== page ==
Developing engineers through the mentoring process

Many young engineers are aware that all the knowledge that is gained through formal studies at universities, online courses, and tests is simply not enough to become a good engineer and eventually an expert. Demand for skilled network engineers (and software developers) is huge and growing, as is network complexity. Quite a challenging task for the next generation ; )

The tough challenge we have to solve is "how can we help engineers “jump” to a higher level of expertise and efficient problem-solving?”… and an excellent way to help young talents become better is through the mentoring process. The Internet is full of motivational blog posts telling you that mentoring is the right way to go, and you might have already tried to be a mentor to somebody. Did you succeed, or did something in the process or in the relationship go wrong disappointing both you and your mentee?

If you want to be a mentor, or if someone already asked you to help him because they see you as a role model, you should know some basic rules of a successful mentoring process and relationship between mentor and mentee.


This webinar is part of Networking Fundamentals roadmap and accessible with standard subscription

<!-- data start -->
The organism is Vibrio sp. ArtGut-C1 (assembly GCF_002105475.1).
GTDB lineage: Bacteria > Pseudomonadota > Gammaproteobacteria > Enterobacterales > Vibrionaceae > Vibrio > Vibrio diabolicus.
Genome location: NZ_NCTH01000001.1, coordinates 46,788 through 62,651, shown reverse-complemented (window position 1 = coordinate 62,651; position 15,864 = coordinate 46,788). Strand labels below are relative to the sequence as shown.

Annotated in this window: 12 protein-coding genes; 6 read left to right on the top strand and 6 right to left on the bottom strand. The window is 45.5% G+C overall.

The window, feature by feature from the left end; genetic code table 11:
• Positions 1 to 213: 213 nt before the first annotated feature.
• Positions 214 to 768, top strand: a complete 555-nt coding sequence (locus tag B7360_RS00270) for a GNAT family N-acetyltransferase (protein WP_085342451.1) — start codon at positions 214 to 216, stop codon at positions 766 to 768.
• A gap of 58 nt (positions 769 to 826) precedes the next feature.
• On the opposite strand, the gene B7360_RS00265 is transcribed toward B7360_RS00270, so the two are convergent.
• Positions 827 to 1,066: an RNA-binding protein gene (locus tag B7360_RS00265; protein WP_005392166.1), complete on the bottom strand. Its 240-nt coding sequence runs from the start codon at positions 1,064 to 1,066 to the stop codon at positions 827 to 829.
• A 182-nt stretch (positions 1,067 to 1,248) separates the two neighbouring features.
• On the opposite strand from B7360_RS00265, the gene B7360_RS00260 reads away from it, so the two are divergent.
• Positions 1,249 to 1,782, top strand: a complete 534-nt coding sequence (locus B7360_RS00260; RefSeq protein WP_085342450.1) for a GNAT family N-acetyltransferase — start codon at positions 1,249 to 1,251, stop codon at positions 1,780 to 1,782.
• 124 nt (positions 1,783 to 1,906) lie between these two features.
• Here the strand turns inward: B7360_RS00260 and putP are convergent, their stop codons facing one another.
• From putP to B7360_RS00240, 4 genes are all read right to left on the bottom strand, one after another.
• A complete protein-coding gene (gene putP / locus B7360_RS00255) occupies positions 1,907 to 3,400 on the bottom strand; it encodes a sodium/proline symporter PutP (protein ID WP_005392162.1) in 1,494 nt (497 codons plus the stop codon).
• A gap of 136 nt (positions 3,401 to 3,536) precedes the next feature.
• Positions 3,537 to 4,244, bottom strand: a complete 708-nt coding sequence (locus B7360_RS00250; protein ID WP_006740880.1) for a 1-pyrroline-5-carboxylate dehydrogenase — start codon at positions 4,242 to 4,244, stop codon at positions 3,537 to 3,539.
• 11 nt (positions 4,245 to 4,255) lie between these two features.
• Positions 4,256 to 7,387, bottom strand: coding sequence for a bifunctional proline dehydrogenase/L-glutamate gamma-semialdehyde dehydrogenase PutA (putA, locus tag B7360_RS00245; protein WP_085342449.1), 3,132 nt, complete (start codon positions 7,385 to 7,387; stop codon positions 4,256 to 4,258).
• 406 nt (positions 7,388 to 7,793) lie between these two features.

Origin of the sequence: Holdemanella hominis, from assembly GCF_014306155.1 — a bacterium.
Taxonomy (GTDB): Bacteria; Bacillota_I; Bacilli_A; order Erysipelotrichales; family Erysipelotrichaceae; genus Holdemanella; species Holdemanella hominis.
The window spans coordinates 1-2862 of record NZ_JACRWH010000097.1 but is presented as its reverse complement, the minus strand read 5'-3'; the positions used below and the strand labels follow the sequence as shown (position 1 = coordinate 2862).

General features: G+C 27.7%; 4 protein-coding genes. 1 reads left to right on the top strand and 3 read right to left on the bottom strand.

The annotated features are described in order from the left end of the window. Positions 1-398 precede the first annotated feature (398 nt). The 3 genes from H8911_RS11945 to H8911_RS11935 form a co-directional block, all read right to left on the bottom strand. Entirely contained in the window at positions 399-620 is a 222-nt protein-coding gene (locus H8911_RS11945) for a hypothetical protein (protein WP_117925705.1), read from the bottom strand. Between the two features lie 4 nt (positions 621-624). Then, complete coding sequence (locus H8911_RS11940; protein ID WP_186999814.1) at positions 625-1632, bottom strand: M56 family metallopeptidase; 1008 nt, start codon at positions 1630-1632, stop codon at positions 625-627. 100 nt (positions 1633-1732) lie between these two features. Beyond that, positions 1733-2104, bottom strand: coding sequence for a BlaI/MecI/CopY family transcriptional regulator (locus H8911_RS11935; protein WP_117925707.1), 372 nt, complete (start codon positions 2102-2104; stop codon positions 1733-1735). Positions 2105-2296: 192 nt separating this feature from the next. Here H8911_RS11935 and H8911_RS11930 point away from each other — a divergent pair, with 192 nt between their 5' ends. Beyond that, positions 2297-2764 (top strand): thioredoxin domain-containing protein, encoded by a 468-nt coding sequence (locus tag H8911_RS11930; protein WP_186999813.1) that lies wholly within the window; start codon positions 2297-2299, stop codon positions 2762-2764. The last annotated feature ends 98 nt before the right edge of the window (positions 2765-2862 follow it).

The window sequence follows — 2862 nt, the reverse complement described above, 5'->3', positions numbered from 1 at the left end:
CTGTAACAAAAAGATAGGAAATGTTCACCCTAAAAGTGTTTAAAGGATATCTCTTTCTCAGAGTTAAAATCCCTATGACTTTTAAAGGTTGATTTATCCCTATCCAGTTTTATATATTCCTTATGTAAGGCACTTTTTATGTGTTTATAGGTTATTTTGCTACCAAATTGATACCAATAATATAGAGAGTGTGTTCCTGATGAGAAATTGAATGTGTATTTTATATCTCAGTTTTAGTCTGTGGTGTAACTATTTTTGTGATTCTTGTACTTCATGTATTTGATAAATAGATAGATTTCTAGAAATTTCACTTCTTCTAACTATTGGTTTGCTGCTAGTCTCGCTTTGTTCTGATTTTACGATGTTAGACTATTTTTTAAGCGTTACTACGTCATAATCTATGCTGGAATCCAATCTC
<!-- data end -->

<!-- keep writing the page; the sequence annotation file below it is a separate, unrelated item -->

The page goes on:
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This short presentation will answer these questions:

  • What is mentoring?
  • What is not mentoring?
  • How is the mentoring process carried out?
  • What are my responsibilities as a mentor?
  • How will I know if the process goes right?
  • Does the mentoring process ever stop?

Target Audience

The webinar is for technical experts who are willing to share their knowledge, experiences, and precious time with young engineers.

The Author

Karmen Pepelnjak Karmen Pepelnjak, MSc. is an independent HR consultant, focusing on talent development through mentoring and coaching processes in the IT industry.

She has masters in Electrical Engineering and has been working in the IT industry for more than 20 years. After leading a software development team and managing a large-scale remote lab environment, she decided to focus on trying to understand human behavior in the IT world and transitioned into an HR manager role. Throughout her career, she worked with young talents (engineers and software developers) building and operating computer networks, and helped them develop their professional and personal uniqueness. Based on that experience she developed multiple customized programs focused on holistic development of young engineers.

More about Karmen…